Comment Bad scaling? (Score 1) 116

D-waves systems are inherently statistical. Which means you need many replicas of an experiment to map out the ground state and reliably establish it is the ground state. Doesn't this mean that the more cubits you have the exponentially more replicas you need to run? thus anything short of exponential gains in speed is a step backward in perfromance as you add quibits? or am I wrong.

Comment Re:No return trips? (Score 1) 491

Ever heard of Apollo 11? Yeah, that was pretty much a suicide mission. Nixon had several speeches prepared to deliver to the nation covering the myriad of possibilities for failure.

Apollo 11 was not a suicide mission. It was dangerous as all space missions are, and the astronauts were heroic, but Nixon's speeches were simply a matter of planning for contingencies so that in the event that something went wrong they wouldn't be caught unprepared.

A mission where success is physically possible, and especially when estimates for a safe return exceed 50%, is not a suicide mission. Sending people to Mars without sufficient resources for them to return or subsist on the planet indefinitely -- that's a suicide mission. Give them enough fuel and the mechanisms required to return to orbit and make the trip back to Earth? That's a dangerous, but still ultimately survivable mission.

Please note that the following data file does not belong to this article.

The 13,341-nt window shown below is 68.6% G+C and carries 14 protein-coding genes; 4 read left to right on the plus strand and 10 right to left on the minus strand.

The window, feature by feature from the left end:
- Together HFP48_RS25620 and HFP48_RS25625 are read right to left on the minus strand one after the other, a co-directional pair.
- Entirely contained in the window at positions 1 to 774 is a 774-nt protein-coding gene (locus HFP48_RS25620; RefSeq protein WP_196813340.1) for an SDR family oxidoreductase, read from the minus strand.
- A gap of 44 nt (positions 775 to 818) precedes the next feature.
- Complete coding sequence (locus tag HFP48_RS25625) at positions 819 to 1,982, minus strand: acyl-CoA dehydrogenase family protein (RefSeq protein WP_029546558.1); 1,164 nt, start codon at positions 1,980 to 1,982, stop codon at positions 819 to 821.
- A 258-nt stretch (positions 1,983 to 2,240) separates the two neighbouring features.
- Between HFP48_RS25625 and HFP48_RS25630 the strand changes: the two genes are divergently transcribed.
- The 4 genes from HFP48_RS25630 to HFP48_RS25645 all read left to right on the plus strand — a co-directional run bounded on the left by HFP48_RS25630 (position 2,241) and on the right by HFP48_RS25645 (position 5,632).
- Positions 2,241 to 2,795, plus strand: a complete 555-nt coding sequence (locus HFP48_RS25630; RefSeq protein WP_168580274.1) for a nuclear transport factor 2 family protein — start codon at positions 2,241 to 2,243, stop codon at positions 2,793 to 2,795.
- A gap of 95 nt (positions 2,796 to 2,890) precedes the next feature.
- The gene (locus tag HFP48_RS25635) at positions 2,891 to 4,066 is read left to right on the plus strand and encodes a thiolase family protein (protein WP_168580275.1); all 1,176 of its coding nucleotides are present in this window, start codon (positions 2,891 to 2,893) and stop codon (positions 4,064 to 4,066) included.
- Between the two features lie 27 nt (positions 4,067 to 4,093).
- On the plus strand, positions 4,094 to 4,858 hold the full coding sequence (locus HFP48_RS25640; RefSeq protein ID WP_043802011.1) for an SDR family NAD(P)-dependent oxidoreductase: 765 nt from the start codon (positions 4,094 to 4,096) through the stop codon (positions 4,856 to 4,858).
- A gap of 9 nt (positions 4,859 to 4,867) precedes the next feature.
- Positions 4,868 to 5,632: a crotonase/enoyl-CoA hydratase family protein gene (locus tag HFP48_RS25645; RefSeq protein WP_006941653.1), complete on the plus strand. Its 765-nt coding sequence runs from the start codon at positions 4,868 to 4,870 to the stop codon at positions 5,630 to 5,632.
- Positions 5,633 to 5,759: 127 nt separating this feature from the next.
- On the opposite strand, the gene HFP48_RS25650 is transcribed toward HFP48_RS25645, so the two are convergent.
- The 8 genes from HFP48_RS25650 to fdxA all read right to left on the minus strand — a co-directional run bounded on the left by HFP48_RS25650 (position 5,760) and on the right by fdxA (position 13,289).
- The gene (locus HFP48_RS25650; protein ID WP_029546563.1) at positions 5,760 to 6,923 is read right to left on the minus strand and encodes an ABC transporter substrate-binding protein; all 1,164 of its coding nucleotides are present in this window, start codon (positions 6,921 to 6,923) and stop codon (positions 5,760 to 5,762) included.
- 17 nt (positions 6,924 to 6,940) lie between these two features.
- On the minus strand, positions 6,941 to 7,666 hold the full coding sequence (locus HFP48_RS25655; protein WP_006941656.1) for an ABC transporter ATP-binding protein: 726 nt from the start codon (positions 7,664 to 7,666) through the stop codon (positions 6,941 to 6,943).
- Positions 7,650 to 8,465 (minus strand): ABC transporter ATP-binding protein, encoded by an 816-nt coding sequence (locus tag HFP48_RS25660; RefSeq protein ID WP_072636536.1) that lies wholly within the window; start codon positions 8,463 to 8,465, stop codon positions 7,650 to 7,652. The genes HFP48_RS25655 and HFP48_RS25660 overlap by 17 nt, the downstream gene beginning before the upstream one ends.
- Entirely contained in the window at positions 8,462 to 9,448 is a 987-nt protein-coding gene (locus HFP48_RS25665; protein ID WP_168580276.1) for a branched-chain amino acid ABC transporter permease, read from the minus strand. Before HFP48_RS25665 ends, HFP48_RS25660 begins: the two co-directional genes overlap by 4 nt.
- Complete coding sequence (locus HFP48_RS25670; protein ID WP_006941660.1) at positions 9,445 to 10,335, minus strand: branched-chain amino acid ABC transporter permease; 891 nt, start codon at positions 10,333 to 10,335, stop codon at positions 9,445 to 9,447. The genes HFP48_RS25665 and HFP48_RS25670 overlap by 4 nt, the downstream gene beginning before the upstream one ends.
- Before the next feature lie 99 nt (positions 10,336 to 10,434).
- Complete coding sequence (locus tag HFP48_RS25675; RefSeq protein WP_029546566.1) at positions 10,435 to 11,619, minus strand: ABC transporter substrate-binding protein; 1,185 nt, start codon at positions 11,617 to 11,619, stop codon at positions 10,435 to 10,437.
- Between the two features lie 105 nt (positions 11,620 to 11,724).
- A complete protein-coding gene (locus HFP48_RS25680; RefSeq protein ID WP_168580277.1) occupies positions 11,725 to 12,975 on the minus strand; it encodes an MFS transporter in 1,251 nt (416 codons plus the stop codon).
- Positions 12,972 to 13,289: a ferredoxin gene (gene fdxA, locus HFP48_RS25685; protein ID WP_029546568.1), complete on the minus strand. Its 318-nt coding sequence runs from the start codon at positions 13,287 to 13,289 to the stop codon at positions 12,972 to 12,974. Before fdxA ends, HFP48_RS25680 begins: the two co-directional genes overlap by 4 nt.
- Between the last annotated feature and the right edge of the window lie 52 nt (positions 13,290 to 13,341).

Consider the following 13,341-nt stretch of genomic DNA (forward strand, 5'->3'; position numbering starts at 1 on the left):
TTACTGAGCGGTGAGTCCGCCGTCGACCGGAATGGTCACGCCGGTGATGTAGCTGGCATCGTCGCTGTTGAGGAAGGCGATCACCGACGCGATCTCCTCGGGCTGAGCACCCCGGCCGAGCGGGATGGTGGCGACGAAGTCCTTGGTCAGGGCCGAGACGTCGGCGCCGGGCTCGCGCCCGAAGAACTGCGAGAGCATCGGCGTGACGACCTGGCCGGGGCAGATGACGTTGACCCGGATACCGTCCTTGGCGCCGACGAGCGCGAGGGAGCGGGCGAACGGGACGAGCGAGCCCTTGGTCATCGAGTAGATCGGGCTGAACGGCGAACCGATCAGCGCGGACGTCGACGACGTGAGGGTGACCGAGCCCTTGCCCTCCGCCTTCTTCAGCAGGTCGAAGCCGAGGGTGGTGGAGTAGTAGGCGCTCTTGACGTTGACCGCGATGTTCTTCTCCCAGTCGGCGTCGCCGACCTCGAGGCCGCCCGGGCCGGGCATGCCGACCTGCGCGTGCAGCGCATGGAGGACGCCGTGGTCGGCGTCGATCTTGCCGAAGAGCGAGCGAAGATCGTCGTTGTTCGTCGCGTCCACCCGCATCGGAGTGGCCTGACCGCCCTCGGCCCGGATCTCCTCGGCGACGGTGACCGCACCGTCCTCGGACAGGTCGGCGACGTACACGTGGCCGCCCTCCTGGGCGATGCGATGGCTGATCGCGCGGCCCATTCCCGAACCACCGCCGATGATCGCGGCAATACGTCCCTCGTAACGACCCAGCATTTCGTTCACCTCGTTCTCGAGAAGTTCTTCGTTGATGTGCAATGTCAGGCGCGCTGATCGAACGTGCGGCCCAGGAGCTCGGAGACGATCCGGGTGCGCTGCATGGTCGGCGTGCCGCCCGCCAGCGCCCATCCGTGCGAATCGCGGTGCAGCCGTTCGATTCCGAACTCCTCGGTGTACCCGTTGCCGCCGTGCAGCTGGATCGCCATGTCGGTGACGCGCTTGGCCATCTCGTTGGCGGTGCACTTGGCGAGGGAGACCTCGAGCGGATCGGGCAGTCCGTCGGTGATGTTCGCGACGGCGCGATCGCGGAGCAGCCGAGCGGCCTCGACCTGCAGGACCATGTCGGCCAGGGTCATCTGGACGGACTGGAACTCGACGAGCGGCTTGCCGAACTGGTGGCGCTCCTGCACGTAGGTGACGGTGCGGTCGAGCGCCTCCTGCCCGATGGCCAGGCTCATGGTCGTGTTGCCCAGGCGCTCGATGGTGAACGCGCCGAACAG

Comment Re:With his own money? (Score 1) 491

sending people to a dead rock to try to see if they can survive is fine for a Bear Gryllis episode

Yeah, as much as I'd like to see Bear figure out how to drink his pee in a space suit, before filming could commence they'd have to send a crew over to build a Marriott on Mars. Probably isn't worth the hassle.

Comment Re:Convenience isn't free (Score 1) 141

I've noticed there are often items that are cheaper non-prime, but then you get the choice - you don't have to order prime, you can pay a little less to order from someone else - but then it's often not two day shipping. Often the non-prime price + shipping is about the same as prime. I've been a prime customer for some years now, and with as much as I order, it's certainly worth it. Plus we get some subscriptions now, like the specialty dog food we need to get, which makes it even cheaper. So yes, I start with Amazon, and only if I can't find what I want, or I do see shenanigans from the seller w.r.t. shipping and so forth, do I search elsewhere.